Opioid maintenance, weaning and detoxification techniques: where we have been, where we are now and what the future holds

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Abstract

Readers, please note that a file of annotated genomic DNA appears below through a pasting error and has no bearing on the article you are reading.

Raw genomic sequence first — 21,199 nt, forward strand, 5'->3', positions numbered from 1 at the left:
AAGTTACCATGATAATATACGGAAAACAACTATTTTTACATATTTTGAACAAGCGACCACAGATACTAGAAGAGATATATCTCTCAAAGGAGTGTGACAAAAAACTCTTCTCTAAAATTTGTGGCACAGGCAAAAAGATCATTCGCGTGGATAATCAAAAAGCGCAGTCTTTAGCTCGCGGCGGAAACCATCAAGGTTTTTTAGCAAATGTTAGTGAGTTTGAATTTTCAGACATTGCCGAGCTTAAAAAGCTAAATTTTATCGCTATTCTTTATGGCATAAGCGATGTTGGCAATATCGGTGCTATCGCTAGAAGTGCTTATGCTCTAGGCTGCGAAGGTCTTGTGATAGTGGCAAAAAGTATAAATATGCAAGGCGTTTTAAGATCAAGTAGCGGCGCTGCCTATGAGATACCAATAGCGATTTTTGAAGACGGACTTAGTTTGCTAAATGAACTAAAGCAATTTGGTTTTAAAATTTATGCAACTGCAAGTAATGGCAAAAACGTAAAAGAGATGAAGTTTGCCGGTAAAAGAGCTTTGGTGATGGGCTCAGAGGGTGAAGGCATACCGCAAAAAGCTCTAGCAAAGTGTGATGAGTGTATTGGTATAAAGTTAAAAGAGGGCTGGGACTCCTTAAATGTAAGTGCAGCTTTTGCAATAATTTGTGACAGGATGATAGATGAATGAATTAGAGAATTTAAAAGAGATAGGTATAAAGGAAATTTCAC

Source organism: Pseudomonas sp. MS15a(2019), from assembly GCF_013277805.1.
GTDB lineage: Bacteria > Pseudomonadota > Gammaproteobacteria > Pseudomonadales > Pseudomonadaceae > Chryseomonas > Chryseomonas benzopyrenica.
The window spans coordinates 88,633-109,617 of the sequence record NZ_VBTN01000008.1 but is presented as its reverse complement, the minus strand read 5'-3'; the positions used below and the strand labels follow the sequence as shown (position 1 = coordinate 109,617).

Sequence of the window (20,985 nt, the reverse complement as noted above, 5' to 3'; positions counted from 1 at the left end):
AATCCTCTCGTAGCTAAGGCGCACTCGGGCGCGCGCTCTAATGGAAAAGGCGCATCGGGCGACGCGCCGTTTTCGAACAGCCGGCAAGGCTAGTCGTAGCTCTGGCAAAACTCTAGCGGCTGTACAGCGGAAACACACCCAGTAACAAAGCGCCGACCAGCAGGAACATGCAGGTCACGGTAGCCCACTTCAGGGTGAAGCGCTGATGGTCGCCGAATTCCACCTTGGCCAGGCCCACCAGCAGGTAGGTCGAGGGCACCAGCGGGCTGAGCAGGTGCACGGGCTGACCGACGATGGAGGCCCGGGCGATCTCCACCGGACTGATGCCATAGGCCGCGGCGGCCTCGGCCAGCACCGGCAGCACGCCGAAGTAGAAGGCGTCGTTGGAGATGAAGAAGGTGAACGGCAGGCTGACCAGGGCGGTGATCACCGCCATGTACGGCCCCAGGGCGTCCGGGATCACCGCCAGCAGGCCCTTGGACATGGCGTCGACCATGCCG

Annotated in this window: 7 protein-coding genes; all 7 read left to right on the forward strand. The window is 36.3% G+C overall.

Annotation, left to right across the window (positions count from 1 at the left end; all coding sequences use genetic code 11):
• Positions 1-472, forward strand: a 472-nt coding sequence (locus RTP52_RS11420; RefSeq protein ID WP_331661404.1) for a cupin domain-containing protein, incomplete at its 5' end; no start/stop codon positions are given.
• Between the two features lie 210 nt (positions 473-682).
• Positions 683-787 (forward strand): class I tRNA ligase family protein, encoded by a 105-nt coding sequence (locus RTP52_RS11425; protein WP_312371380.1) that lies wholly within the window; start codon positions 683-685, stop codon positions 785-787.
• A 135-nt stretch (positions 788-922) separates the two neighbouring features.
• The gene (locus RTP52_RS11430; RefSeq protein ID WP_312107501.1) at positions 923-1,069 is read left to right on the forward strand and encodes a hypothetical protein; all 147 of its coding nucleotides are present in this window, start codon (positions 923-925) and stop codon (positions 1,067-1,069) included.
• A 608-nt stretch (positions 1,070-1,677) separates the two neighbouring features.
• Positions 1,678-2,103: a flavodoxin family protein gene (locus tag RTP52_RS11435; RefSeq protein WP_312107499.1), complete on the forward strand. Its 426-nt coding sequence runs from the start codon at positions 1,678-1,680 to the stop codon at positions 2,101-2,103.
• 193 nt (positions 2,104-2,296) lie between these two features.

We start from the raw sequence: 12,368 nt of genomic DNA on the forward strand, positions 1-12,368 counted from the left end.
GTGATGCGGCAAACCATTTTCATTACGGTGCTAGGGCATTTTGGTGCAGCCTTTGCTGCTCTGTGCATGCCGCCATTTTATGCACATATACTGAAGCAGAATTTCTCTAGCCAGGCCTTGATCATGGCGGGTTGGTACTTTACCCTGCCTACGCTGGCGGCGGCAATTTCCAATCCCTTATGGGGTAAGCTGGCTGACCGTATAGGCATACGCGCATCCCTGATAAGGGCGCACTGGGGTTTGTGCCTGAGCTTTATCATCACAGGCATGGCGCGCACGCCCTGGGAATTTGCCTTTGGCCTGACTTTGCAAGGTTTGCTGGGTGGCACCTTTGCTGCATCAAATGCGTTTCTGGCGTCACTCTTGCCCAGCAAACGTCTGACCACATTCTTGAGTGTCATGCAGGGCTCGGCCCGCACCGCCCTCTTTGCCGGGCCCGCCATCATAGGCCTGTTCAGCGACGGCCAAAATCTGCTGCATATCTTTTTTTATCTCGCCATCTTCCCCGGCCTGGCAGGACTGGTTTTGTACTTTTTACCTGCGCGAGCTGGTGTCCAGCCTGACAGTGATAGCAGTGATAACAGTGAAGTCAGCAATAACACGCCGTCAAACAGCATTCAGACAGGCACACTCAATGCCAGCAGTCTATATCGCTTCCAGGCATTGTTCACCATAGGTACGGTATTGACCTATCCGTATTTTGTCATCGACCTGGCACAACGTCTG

Medically supervised opioid withdrawal is a complex and constantly evolving exercise in multimodal therapy that draws from the expertise of a variety of clinical specialties. Acute substitution and weaning has been performed utilizing opioid agonists, partial agonists (e.g., buprenorphine), mixed agonist/antagonists (e.g., Suboxone®), and α2 adrenergic agonists. While thousands of patients are being treated with these ‘classic’ opioid-withdrawal techniques, traditional treatment approaches are being challenged by the emergence of innovative techniques based on an understanding of the neurochemistry of addiction. Pharmacotherapy with controlled withdrawal is currently the most reliable method of opioid detoxification, but, as translational medicine continues to advance and genomic markers for opioid sensitivity and dependence are identified, the future shows great potential for growth and change.

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